Are you glad to see Alaska Airlines add more flying in Boise? Let us know in the comments!

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Source: https://simpleflying.com/alaska-boise-growth/

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Delta Air Lines Drops Cape Town With Nonstop Johannesburg A350 Flights

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Delta Air Lines has announced its return to South Africa this August. However, the airline will only serve Johannesburg and has axed its plans to serve the Atlanta-Johannesburg-Cape Town-Atlanta triangle route. Instead, using an Airbus A350-900 will serve Atlanta to Johannesburg nonstop and fly its longest nonstop flight.

Delta A350
Delta will fly an A350 nonstop between South Africa and the US. Photo: Vincenzo Pace | Simple Flying

Delta will return to Johannesburg

Delta Air Lines will return to Johannesburg O.R. Tambo International Airport (JNB) on August 1st. The airline’s only route to South Africa, Delta will serve the airport from Hartsfield-Jackson Atlanta International Airport (ATL).

Delta plans to fly the route three times per week to start. The flight from Atlanta to Johannesburg will run on Wednesdays, Fridays, and Sundays. The return flight will operate on Thursdays, Saturdays, and Mondays.

Flight DL200 departs ATL at 19:00 and arrives the next day in JNB at 16:30. Flight DL201 departs JNB at 22:55 and arrives the next day in ATL at 09:15. All times are local.

Delta A350
Delta is the only airline flying nonstop between Atlanta and Johannesburg. Photo: Delta Air Lines

Joe Esposito, Delta’s SVP of Network Planning, stated the following on the airline’s return to South Africa:

“Delta has proudly served South Africa for more than 15 years, and we’re thrilled to return to a market so highly sought after by tourists. Two-thirds of Americans report making summer travel plans, and with demand growing rapidly alongside U.S. vaccination rates, we’re bringing back more flights and destinations to deliver on their anticipation to get back out in the world and reclaim the joy of travel.”

Onboard, passengers will be able to delight in inflight entertainment and high-capacity overhead bins. The airline has also decided to offer uniquely crafted menu items, choosing flavors unique and known in South Africa. All customers will receive a choice of an entreé, alongside an appetizer and dessert. There will also be a full beverage selection available.

Delta A350
Delta can serve the route with an enhanced A350-900 capable of making the jaunt nonstop. Photo: Delta Air Lines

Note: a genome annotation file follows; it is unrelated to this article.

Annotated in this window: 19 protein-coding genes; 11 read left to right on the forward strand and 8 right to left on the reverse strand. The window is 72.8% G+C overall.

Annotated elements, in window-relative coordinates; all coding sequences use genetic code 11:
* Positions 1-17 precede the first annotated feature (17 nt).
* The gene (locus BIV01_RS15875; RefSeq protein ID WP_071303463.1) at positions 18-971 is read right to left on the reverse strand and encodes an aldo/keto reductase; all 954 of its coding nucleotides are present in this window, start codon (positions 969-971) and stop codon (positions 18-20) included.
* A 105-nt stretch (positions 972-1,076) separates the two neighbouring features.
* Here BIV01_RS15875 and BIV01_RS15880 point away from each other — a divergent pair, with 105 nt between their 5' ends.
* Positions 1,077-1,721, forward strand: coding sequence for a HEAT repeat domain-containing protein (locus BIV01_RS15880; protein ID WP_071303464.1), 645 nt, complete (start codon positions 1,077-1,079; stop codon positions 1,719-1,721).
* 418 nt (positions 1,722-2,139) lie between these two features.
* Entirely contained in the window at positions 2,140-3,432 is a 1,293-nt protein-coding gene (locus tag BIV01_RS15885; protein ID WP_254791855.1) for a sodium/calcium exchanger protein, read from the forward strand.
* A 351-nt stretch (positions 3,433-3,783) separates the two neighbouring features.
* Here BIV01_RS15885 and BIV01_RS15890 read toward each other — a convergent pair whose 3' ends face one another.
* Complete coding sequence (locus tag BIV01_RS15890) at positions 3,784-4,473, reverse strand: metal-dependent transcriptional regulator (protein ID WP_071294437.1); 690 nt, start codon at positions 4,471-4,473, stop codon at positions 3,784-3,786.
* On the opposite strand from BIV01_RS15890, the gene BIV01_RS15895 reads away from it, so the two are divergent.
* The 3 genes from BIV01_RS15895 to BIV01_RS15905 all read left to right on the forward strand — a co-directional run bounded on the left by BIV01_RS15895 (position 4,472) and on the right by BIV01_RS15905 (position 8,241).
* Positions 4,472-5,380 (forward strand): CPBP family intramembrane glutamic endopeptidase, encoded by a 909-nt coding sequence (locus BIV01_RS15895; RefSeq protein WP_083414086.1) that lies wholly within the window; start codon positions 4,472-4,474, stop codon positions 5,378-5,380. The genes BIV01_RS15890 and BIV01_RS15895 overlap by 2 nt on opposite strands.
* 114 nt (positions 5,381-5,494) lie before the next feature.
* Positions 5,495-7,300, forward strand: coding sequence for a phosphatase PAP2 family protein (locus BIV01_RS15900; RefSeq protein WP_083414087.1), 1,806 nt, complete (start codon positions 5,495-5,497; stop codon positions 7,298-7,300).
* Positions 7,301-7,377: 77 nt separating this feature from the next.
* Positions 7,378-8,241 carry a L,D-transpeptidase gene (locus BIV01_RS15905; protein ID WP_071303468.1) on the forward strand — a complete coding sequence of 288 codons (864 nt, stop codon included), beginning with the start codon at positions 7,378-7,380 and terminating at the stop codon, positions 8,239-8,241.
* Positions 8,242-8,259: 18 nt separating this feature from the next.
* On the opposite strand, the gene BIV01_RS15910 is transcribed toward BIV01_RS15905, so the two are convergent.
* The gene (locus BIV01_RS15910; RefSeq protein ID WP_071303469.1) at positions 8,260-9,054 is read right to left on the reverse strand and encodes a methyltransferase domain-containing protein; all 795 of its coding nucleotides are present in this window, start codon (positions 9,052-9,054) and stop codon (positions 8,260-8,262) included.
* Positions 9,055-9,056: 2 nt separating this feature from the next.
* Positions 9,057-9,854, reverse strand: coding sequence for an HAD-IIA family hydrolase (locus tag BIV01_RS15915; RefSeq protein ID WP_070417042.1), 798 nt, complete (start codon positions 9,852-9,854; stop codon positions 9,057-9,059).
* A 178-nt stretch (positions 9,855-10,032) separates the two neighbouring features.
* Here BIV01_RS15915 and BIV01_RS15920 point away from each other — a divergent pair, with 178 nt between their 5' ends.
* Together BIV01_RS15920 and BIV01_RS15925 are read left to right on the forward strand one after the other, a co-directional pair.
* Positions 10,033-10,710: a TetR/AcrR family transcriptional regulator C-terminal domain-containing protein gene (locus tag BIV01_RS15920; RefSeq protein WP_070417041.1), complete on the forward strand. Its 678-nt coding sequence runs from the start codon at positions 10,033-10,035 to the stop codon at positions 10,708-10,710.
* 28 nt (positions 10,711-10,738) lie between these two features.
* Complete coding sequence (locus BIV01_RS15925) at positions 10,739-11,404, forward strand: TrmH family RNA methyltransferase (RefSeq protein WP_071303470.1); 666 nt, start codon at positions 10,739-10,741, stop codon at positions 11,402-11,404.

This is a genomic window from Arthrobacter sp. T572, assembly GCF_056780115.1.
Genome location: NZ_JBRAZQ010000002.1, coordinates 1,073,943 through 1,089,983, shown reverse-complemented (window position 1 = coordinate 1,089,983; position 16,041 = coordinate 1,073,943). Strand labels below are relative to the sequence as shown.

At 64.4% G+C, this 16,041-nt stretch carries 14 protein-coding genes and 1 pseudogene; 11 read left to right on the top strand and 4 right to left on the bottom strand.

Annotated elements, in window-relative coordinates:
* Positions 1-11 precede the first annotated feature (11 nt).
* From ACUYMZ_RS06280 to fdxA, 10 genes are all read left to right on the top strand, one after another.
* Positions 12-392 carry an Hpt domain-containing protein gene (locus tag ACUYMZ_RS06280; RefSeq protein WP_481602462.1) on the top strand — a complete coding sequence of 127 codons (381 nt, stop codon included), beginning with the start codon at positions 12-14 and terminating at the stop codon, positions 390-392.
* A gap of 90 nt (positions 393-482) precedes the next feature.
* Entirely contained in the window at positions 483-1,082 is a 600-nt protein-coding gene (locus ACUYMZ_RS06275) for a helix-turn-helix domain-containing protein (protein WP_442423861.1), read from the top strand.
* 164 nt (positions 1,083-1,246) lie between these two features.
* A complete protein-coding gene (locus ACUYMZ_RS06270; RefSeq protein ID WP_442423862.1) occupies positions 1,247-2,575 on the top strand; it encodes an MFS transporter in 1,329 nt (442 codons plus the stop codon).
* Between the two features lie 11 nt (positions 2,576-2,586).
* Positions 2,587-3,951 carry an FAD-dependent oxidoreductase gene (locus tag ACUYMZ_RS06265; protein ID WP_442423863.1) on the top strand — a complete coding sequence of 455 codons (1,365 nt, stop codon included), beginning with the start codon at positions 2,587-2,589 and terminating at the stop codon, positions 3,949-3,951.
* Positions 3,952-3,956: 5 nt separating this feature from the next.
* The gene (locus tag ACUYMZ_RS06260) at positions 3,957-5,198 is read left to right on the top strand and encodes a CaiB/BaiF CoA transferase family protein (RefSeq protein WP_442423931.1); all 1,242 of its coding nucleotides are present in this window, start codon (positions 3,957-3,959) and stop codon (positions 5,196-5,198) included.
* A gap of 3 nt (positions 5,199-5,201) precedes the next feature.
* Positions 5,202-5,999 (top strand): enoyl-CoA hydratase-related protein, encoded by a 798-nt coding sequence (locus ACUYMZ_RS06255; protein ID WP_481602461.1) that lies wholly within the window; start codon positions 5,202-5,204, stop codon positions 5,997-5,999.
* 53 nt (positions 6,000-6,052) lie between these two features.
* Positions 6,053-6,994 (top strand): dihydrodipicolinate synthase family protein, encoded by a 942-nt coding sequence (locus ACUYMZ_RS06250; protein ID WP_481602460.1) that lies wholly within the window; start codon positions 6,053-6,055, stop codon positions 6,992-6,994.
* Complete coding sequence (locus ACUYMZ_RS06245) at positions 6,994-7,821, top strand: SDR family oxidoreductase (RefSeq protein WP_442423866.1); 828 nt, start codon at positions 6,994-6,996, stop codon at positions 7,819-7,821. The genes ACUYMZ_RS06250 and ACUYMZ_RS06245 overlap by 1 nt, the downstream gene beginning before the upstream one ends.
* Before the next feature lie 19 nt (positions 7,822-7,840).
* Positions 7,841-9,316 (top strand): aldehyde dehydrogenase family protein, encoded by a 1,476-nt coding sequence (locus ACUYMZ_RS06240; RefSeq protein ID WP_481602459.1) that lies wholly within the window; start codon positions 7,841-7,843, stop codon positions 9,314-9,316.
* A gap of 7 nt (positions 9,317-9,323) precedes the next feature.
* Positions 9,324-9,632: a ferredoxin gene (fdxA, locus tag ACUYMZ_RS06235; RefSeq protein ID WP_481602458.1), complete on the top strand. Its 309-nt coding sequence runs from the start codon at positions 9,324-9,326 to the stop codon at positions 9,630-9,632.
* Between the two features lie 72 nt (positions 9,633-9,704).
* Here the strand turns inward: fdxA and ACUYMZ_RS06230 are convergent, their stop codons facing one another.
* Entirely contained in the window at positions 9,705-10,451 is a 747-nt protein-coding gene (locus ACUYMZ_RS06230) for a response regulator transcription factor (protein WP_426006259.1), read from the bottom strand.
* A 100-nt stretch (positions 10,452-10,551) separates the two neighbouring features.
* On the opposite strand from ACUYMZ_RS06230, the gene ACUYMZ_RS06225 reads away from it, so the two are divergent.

Meal items in economy include dishes like beef stew with jollof rice, fried plantains, and sautéed spinach, or Malay chicken curry with coconut rice and ginger-infused French green beans. Meanwhile, Delta One customers can pre-order their meals on flights between the US and South Africa. This includes items like Peri Peri chicken or grilled prawns with jasmine rice.

The aircraft

Delta will use a four-class Airbus A350-900 on the route. This features the airline’s Delta One Suites in business class, Premium Select (premium economy), Comfort+ (extra-legroom economy), and standard economy. There are 32 Delta One Suites, 48 premium economy seats, 36 extra-legroom seats, and 190 economy seats.

D1 Suite
Passengers in business class can delight in the Delta One Suite product. Photo: Jay Singh | Simple Flying

Delta had previously planned to use the Airbus A350 to fly the route. However, Johannesburg is a hot and high airport, and this limits aircraft performance. Pre-crisis, Delta flew a Boeing 777-200LR between the two cities, which was the initial aircraft that unlocked nonstop flying between the two cities.

Delta bid farewell to its 777s last year. The plan was to use Airbus A350s to fly all the ultra-long-haul routes the 777-200LRs flew. However, Delta needed to wait for a higher gross weight, longer range Airbus A350 to serve the routes nonstop.

The lack of those Airbus A350s was why, last year, Delta announced plans to add a stop in Cape Town on the way back from Johannesburg. Delta could sell tickets between Cape Town and the US, but not exclusively between Johannesburg and Cape Town.

Losing its competitive advantage

Delta was the only US airline flying year-round to South Africa. United Airlines ran a seasonal nonstop between Newark and Cape Town. American Airlines did not serve South Africa on its own metal.

With South African Airways in an uncertain future, United Airlines decided to throw its hat in the ring with a nonstop between Newark and Johannesburg using a Boeing 787-9. This would leave Delta’s one-stop return routing uncompetitive compared to United’s nonstop.

Delta A350
With United Airlines launching its own nonstop between Newark and Johannesburg, Delta’s one-stop was not very competitive. Photo: Delta Air Lines

With the enhanced Airbus A350-900, Delta can eliminate the stop in Cape Town and regain a competitive foothold in the market. The airline has not detailed any other plans to serve Cape Town at this time. It will offer interlining to Cape Town, and passengers can connect in Delta’s partner European hubs to fly to Cape Town.